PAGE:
So I’m just going to go ahead and review Savannah Blues, because I can’t get it off my brain! As you know my recent gleefulness has been due to the fun I have been having reading about Weezie and Bebe, thus I shall waste no more time to exclaim, this is the best readI have had so far this year! Total grade comes out to an A-, with only a few details preventing it from achieving the A+++++ Miss. Shields scrawled across the chalkboard as she exclaimed over Ralphie’s theme:
Miss. Shields: Oh! The theme I’ve been waiting for all my life. Listen to this sentence: “A Red Ryder BB gun with a compass in the stock, and this thing which tells time”. Poetry. Sheer poetry, Ralph! An A++++!
In my mind’s eye, whenever I lurve something I see that scene from A Christmas Story.
Back to the subject at hand; the blurb goes like this:
Landing a catch like Talmadge Evans III (see what I mean about Southern names?!) got Eloise “Weezie” Foley a jewel of a town house in Savannah’s historic district. Divorcing Tal got her exited to the backyard carriage house, where she has launched a spite-fest with Tal’s new fiancée, the elegant Caroline DeSantos.
An antiques picker, Weezie combs Savannah’s steamy back alleys and garage sales for treasures when she’s not dealing with her loopy relatives or her hunky ex-boyfriend. But an unauthorized sneak preview at a sale lands Weezie smack in the middle of magnolia-scented murder, mayhem . . . and more. Dirty deals simmer all around her — just as her relationship with the hottest chef in town heats up andshe finds out how delicious love can be the second time around.
Read on for my thoughts:
I thought Weezie was sharp, likeable, and she and Bebe both had snapping one-liners and rejoinders that made me snort as I was reading on my lunch break in the library. I loved hearing about her “finds” as she scrounged around estate sales as picker. My understanding is that the author herself was a picker, and thus her experience lends to the very detailed descriptions of the treasures and junk Weezie discovers. I also thought the insight Andrews showed into Weezie’s feelings for her ex-husband seemed realistic and made me appreciate the character that much more.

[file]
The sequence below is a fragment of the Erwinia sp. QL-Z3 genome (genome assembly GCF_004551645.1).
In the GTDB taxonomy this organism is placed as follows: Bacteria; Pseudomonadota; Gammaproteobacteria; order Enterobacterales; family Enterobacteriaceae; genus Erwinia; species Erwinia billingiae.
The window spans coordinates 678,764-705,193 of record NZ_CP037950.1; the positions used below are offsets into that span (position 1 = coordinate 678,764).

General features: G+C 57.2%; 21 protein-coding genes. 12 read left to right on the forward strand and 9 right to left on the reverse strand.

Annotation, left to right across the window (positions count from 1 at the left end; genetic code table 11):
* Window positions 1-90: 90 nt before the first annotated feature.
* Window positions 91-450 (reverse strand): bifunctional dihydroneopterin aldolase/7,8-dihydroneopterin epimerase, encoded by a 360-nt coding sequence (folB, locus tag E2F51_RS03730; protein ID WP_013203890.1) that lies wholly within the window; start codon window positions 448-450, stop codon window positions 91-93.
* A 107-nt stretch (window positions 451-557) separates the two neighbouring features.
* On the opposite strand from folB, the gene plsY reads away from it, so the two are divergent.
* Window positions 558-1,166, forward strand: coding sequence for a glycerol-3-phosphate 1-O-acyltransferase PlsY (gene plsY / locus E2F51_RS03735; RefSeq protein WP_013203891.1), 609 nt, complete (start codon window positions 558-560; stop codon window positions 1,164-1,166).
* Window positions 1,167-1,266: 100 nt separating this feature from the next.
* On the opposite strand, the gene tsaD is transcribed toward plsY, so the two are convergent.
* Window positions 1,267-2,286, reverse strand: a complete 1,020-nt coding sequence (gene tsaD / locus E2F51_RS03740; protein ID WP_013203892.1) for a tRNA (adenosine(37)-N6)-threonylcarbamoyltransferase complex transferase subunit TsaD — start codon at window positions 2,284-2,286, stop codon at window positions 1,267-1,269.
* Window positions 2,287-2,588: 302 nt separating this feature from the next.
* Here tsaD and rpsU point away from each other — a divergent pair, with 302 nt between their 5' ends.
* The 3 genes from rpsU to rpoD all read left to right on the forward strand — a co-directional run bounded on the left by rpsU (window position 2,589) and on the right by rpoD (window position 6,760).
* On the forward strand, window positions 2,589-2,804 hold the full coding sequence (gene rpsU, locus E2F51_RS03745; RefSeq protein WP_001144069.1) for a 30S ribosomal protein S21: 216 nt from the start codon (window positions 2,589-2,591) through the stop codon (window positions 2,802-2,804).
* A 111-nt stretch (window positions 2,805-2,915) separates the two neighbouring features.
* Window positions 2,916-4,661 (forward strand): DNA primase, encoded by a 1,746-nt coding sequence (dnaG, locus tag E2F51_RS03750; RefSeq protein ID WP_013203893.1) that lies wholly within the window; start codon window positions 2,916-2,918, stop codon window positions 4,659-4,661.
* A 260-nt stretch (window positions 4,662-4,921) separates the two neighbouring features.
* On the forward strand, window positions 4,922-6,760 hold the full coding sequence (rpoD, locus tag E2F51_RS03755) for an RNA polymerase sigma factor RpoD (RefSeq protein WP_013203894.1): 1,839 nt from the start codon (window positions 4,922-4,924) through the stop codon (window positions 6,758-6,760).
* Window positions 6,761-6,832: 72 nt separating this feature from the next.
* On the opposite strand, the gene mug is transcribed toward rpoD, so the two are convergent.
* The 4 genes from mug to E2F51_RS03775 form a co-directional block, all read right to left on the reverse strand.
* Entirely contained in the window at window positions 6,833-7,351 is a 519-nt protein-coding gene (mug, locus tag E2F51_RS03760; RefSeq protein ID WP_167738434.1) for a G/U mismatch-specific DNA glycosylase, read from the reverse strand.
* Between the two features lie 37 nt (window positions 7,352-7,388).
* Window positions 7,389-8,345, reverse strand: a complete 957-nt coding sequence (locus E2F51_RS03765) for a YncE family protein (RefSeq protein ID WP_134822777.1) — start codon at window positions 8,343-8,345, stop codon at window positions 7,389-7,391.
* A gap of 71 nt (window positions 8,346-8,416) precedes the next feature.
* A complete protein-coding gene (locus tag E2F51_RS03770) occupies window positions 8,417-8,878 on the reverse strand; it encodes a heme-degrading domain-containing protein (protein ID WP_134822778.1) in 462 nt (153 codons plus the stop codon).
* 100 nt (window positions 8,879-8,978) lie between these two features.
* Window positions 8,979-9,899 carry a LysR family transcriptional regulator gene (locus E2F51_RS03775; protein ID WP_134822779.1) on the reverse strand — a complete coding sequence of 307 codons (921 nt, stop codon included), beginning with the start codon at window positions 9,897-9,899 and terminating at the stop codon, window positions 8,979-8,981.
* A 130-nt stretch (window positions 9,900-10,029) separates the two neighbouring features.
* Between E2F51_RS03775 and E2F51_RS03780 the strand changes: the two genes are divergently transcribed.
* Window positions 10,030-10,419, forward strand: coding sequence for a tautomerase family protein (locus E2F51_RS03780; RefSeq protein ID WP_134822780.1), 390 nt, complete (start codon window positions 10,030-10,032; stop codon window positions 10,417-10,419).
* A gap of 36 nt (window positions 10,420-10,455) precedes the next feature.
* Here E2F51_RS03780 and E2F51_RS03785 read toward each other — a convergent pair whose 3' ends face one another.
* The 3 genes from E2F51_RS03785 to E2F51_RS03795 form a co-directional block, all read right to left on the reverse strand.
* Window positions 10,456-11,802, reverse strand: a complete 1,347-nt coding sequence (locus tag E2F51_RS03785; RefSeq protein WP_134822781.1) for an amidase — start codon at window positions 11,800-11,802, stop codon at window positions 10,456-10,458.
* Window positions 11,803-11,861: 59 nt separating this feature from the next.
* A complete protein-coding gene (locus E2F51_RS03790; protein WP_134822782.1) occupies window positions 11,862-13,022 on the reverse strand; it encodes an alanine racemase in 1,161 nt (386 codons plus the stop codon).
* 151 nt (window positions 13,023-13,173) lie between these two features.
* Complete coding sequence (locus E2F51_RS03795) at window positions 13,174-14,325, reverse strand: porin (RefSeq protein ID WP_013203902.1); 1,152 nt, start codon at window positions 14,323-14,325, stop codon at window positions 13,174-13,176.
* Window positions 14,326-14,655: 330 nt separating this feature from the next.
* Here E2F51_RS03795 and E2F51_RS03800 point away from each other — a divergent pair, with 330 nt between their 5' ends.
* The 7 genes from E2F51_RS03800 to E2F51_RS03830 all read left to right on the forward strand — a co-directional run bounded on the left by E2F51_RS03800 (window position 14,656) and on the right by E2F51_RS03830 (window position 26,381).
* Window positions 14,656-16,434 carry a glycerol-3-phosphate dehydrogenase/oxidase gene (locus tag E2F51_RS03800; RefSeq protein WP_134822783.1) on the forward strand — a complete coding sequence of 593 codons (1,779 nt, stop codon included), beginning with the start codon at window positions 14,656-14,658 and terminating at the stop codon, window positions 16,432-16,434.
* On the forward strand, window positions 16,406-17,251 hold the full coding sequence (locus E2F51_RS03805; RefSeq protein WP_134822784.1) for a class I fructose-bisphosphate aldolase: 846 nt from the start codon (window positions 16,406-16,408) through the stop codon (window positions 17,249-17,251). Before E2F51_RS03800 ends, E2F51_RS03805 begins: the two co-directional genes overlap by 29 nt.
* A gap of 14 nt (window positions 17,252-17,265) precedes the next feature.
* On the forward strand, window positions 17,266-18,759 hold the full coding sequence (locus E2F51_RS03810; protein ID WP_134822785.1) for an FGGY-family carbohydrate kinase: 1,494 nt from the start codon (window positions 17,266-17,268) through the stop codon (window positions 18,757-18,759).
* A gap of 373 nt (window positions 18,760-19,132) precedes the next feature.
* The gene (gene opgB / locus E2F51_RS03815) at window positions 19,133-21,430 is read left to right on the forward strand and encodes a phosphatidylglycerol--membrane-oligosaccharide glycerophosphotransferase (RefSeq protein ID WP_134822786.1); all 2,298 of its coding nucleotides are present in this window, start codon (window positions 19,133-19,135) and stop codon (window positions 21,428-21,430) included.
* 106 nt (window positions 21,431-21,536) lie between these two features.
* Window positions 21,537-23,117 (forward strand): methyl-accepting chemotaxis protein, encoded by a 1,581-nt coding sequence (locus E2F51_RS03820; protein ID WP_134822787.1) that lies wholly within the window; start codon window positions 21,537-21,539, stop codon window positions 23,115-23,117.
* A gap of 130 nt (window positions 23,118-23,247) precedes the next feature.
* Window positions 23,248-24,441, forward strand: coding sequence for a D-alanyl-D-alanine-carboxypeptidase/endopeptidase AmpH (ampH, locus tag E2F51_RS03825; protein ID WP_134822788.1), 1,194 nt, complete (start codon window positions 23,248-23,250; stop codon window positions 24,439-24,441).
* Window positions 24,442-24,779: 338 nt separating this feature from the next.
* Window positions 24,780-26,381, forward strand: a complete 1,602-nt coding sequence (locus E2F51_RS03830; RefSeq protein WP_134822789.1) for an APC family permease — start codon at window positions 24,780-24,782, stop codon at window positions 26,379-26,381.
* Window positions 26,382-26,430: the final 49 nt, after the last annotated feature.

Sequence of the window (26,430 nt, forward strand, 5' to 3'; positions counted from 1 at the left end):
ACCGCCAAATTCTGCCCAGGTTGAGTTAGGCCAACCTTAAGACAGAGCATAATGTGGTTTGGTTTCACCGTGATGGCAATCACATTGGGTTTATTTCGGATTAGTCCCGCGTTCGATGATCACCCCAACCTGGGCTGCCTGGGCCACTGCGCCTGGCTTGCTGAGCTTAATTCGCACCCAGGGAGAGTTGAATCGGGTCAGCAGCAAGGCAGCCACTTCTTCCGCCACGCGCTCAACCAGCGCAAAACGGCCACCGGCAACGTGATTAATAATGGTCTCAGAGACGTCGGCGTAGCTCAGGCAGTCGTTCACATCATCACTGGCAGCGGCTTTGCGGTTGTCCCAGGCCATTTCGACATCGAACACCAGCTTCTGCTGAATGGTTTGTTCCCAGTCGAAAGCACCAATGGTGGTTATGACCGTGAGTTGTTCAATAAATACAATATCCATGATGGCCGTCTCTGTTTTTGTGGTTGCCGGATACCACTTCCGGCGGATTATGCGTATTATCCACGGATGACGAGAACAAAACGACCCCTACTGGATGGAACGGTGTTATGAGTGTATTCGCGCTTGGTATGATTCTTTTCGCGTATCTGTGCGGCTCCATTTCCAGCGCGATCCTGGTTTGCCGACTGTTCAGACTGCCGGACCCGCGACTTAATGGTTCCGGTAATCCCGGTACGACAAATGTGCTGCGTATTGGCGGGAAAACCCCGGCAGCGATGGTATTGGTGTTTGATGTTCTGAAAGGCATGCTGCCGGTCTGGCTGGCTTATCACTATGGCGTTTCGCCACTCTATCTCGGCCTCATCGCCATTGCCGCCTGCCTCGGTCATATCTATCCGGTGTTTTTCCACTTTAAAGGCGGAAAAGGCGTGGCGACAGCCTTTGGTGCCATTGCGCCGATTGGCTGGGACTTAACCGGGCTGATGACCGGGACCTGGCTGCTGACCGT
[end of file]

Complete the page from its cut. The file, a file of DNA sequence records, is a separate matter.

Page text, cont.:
The whole cast of characters, from her bff Bebe Loudermilk, her Uncle James, and her parents each had parallel stories (thrice divorced and running a restaurant, Catholic priest-turned gay- turned lawyer, and alcoholic mother) that only added to the plot and flow of the narrative rather than detracting or distracting me. I was crushing on Weezie’s love interest, Daniel, and salivated over the descriptions of his cooking, I would not recommend reading this if you are hungry!
Overall this book made me want to:
- Travel to Savannah
- Find hidden treasures in other people’s trashcans before paying through the nose at my favorite local 2nd hand store Ruff N Ready
- Read ALL OF Mary Kay Andrews’ backlist
I only had a few issues:
- The most minor – how did she not recognize Daniel Stipanek? The last she saw him he was 19ish, that is pretty full grown. Also, the details of their original relationship were vague, or I am just obtuse, was he her first?
- Everyone (including the police) seemed to get over Weezie’s potential involvement in a murder pretty quickly
- The point of view changes from first person (Weezie) to third person of other characters, mainly her Uncle James. This was a little confusing, but ultimately gave a more well-rounded view of the story.
- The reconciliation scene at the end was waaaayyy too short for my liking, they never “talked their problems out” so I was not left with a sense of HEA, but I know there are more books covering Weezie and Daniel’s relationship, so I just hope my library has them in stock!